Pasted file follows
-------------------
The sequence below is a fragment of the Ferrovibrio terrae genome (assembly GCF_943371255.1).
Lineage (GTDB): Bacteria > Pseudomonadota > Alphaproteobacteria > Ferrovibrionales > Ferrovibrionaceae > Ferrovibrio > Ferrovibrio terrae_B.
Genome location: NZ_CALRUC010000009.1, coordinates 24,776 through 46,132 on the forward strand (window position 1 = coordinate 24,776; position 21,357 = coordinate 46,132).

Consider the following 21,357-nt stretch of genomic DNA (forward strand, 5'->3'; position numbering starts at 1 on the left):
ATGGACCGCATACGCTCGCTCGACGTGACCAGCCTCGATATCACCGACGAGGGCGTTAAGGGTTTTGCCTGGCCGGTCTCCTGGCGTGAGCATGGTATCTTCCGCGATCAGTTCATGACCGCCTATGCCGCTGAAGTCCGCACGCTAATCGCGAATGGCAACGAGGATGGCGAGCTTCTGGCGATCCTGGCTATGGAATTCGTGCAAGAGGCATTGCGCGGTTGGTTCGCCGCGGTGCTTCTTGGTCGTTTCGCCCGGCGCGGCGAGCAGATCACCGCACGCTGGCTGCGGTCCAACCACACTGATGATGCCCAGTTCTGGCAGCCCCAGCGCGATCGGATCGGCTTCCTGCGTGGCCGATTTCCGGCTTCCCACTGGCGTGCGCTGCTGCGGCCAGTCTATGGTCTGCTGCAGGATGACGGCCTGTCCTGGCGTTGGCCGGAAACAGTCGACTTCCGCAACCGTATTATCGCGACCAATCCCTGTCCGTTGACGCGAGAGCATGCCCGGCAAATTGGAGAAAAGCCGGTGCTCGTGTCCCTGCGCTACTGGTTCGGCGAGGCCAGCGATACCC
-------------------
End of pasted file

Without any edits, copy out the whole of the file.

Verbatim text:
The sequence below is a fragment of the Ferrovibrio terrae genome (assembly GCF_943371255.1).
Lineage (GTDB): Bacteria > Pseudomonadota > Alphaproteobacteria > Ferrovibrionales > Ferrovibrionaceae > Ferrovibrio > Ferrovibrio terrae_B.
Genome location: NZ_CALRUC010000009.1, coordinates 24,776 through 46,132 on the forward strand (window position 1 = coordinate 24,776; position 21,357 = coordinate 46,132).

Consider the following 21,357-nt stretch of genomic DNA (forward strand, 5'->3'; position numbering starts at 1 on the left):
ATGGACCGCATACGCTCGCTCGACGTGACCAGCCTCGATATCACCGACGAGGGCGTTAAGGGTTTTGCCTGGCCGGTCTCCTGGCGTGAGCATGGTATCTTCCGCGATCAGTTCATGACCGCCTATGCCGCTGAAGTCCGCACGCTAATCGCGAATGGCAACGAGGATGGCGAGCTTCTGGCGATCCTGGCTATGGAATTCGTGCAAGAGGCATTGCGCGGTTGGTTCGCCGCGGTGCTTCTTGGTCGTTTCGCCCGGCGCGGCGAGCAGATCACCGCACGCTGGCTGCGGTCCAACCACACTGATGATGCCCAGTTCTGGCAGCCCCAGCGCGATCGGATCGGCTTCCTGCGTGGCCGATTTCCGGCTTCCCACTGGCGTGCGCTGCTGCGGCCAGTCTATGGTCTGCTGCAGGATGACGGCCTGTCCTGGCGTTGGCCGGAAACAGTCGACTTCCGCAACCGTATTATCGCGACCAATCCCTGTCCGTTGACGCGAGAGCATGCCCGGCAAATTGGAGAAAAGCCGGTGCTCGTGTCCCTGCGCTACTGGTTCGGCGAGGCCAGCGATACCC